Honda Element Wheelchair Vans: 2005-2012

Author : Jason Dion

The Honda Element through the Years

The Honda Element is a small crossover SUV designed for the “active lifestyle” crowd. With a unique cube-shaped styling and an emphasis on function, it developed a loyal following. Somewhere along the line, it also became a surprising wheelchair van option. The small SUV has become an increasingly popular choice for those who would like a small, stylish wheelchair vehicle and who can manage without many of the amenities found in larger mobility vehicles.

The 2005 Element followed the 2004 template quite closely. Honda added side airbags to the earlier plan and offered improved sound system. The base LX trim package added power mirrors and cruise control, but Honda made few other alterations.

Honda sold the Element as either an LX or a slightly upgraded EX model. Both used a 2.4-liter 5-cylinder engine and either a four-speed automatic or five-speed manual transmission. Both options were available in front-wheel drive and all-wheel drive variations.

Honda changed the Element lineup in 2006 by adding the EX-P trim package. The new variation included all of the EX features along with a number of exterior improvements, including color-matched fenders and special paint color options. Otherwise, the Element was virtually indistinguishable from the previous year’s model.

The EX-P experimented lasted only one model year. It was gone in 2007, replaced by the Element SC. This new alternative trim package made the Element slightly more comfortable for in-town use. Honda also improved the Element’s transmission, adding a well-tuned five-speed to the mix for those buyers who went with the automatic option. Many buyers who were somewhat turned off by the ultra-plain Element were impressed with the SC, helping the vehicle to continue its impressive sales run in 2007 and 2008.

The Element remained virtually unchanged in 2009, with the exception of a new front grille. In 2010, Honda eliminated the manual transmission as an option and offered new interior features including a special package of extras for those who regularly travel with their dogs.

An Overall Assessment of the Honda Element

In some ways, the Element is a “love it or hate it” vehicle. It has a very unique design that appeals to some but that turns off others. In terms of performance, it is surprising peppy and handles better than one would think.

The Element is not a luxury ride, though. Features are quite limited compared to other vehicles in the Honda family and the driving experience features the kind of bumps and shakes you would expect from a vehicle designed for those who like to spend their weekends shooting the rapids or rock climbing. It is a practical vehicle that just so happens to be wrapped up in a design that stands out in a crowd.

Honda has not made much of an effort to introduce technological or mechanical advancements in the Element. Nonetheless, performance is adequate and the Element has demonstrated sufficient levels of reliability.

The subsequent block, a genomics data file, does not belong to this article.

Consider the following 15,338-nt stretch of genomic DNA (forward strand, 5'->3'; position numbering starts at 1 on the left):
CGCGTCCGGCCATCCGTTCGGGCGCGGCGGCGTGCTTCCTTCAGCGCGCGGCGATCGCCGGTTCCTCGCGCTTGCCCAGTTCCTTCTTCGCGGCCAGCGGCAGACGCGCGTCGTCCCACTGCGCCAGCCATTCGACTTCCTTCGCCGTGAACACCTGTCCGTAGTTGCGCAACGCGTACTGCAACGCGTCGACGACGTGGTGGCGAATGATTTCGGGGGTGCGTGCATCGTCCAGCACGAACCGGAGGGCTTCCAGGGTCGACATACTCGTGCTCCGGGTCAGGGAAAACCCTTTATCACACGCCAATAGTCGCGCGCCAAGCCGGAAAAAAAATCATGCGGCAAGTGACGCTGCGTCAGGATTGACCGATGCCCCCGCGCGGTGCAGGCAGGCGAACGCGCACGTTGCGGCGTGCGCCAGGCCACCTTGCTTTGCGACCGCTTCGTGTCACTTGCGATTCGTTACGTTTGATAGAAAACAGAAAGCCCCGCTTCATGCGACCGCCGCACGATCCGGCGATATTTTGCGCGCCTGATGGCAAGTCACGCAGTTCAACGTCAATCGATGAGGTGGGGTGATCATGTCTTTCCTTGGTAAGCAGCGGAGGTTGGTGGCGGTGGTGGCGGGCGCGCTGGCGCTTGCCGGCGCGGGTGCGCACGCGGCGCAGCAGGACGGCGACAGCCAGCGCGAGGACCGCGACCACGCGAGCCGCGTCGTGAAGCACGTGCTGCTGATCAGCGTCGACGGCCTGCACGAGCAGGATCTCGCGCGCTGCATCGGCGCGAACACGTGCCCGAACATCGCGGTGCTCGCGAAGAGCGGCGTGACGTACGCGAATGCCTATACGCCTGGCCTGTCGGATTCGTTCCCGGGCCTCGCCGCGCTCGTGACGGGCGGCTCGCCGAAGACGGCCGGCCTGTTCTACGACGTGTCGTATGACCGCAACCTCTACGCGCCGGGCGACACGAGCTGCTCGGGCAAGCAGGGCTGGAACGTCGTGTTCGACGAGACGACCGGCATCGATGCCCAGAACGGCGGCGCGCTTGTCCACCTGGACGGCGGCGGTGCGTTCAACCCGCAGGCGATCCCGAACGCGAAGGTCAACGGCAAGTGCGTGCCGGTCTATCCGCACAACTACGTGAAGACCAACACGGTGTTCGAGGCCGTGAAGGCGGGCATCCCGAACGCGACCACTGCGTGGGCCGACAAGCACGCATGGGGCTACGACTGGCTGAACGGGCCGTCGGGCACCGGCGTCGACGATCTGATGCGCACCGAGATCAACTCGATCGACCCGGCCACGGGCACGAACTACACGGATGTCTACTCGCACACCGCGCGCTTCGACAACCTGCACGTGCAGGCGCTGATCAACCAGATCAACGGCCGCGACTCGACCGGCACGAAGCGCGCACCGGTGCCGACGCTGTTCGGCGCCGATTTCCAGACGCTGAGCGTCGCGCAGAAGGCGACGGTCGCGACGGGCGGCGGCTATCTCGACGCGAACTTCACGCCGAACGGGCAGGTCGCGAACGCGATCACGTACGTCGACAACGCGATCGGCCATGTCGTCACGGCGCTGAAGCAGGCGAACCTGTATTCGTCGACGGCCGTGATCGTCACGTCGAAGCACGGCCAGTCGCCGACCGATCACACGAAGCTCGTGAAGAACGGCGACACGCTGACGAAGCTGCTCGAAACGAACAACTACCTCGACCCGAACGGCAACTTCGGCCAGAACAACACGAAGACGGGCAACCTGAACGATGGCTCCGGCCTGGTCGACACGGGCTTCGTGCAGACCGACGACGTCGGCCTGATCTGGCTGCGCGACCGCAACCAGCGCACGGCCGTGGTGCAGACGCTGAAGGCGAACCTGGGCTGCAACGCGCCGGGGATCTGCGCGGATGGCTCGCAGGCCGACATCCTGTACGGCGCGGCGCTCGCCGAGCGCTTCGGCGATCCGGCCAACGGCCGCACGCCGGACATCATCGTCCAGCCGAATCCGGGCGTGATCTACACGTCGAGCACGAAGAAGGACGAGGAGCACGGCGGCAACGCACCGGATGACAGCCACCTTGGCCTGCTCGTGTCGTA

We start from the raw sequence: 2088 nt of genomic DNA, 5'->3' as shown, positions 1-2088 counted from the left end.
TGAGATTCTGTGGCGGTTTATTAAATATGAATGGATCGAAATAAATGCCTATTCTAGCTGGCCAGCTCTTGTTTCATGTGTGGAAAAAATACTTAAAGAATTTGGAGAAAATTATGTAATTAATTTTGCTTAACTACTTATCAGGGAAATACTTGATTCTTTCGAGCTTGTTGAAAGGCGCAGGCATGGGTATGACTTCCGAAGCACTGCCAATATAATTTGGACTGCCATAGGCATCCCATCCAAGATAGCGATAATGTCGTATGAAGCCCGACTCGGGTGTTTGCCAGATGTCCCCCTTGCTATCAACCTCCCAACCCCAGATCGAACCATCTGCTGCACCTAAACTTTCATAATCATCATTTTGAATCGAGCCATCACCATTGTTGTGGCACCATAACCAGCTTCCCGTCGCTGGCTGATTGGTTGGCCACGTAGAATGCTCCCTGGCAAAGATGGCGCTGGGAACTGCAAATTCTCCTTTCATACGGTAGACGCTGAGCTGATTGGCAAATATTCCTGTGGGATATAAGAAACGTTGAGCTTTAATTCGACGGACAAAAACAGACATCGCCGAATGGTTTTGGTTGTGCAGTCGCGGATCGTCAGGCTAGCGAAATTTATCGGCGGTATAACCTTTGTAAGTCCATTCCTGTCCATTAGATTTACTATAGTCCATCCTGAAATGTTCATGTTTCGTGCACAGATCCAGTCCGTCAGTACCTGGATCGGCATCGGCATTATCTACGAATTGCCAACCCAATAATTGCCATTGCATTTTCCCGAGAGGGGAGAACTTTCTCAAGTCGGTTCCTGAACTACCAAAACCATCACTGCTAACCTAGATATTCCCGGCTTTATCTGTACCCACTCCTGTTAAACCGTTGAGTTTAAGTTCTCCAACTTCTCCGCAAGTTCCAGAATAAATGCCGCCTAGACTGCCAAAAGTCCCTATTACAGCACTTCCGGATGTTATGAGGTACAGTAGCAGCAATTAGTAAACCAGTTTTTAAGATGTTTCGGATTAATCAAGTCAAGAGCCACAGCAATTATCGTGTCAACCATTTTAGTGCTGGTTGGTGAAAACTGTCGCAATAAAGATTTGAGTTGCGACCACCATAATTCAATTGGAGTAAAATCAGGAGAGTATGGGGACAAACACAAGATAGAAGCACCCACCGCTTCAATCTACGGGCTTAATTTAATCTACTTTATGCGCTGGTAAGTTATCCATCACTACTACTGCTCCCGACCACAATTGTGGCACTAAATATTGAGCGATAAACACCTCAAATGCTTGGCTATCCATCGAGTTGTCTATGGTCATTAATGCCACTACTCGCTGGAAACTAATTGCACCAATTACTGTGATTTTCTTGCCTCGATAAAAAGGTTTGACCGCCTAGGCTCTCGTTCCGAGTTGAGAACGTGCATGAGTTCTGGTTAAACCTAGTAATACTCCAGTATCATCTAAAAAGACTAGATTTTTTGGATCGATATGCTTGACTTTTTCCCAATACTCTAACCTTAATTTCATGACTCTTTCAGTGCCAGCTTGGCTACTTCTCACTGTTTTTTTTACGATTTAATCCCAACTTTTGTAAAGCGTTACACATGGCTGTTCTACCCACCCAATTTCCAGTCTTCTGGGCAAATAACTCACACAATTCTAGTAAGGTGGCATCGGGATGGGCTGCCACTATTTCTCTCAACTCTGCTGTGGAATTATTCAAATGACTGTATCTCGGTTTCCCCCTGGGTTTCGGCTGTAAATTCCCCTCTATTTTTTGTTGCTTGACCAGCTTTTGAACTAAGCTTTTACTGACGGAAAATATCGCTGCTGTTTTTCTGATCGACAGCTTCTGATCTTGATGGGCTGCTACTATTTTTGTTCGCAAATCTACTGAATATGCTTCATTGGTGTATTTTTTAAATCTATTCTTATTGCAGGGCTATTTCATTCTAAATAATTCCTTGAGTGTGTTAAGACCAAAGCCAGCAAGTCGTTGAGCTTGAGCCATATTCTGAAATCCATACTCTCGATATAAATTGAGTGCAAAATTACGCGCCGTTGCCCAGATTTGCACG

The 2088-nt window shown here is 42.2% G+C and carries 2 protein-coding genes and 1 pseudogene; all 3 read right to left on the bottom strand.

The Honda Element as a Wheelchair Van

It is unlikely that the design team at Honda thought of the Element as a potential wheelchair van. However, the crossover caught the attention of conversion experts due to its high profile and cargo-van style side doors. This combination of height and pillar-less “suicide doors” made it possible to transform the Element into a stylish wheelchair van.

The conversion involves dropping the Element’s floor (which limits wheelchair van buyers to the front-wheel drive option), removing two passenger seats and potentially switching out the stock driver’s seat for a more accessible option, and installing a side-entry ramp.

Those interested in the Element as a wheelchair van should note that the doors are not modified to open automatically and that most conversion manufacturer models use a spring-assisted side ramp. Those who have limited ability to handle the manual doors will want to consider other vehicle options. Those who want something small, sporty and different–and who do not have many passenger or cargo needs–may enjoy a modified Element.

Is the Element Right for You?

If you like the Element’s unique styling and can deal with a relative paucity of extra features and luxury, it could be a great choice. It performs adequately, gets relatively decent gas mileage and has been a reliable performer. Just remember, this is a crossover that has been sold with optional kayak racks and most variations feature an easy-to-clean rubber floor instead of carpet. The Element is built with a certain demographic in mind and those who do not fit it may find themselves somewhat frustrated by the crossover cube.

If you are in the market for a wheelchair van, you will need to be sure that the small Element will be a good match with your driving needs and that you can successfully manage the manual doors and a non-powered ramp.

About the Author
Jason was a professional test-driver is his last life and is now a full time Nurse in Seattle, WA and follows the changing landscape of Disability Rights and Advocacy. He is keen to assist in developing useful disability information and advice from his real-life perspective working with people with disabilities. Jason is an automotive guru and covers a broad range of topics, including disability automotive, health conditions and lifestyle advice.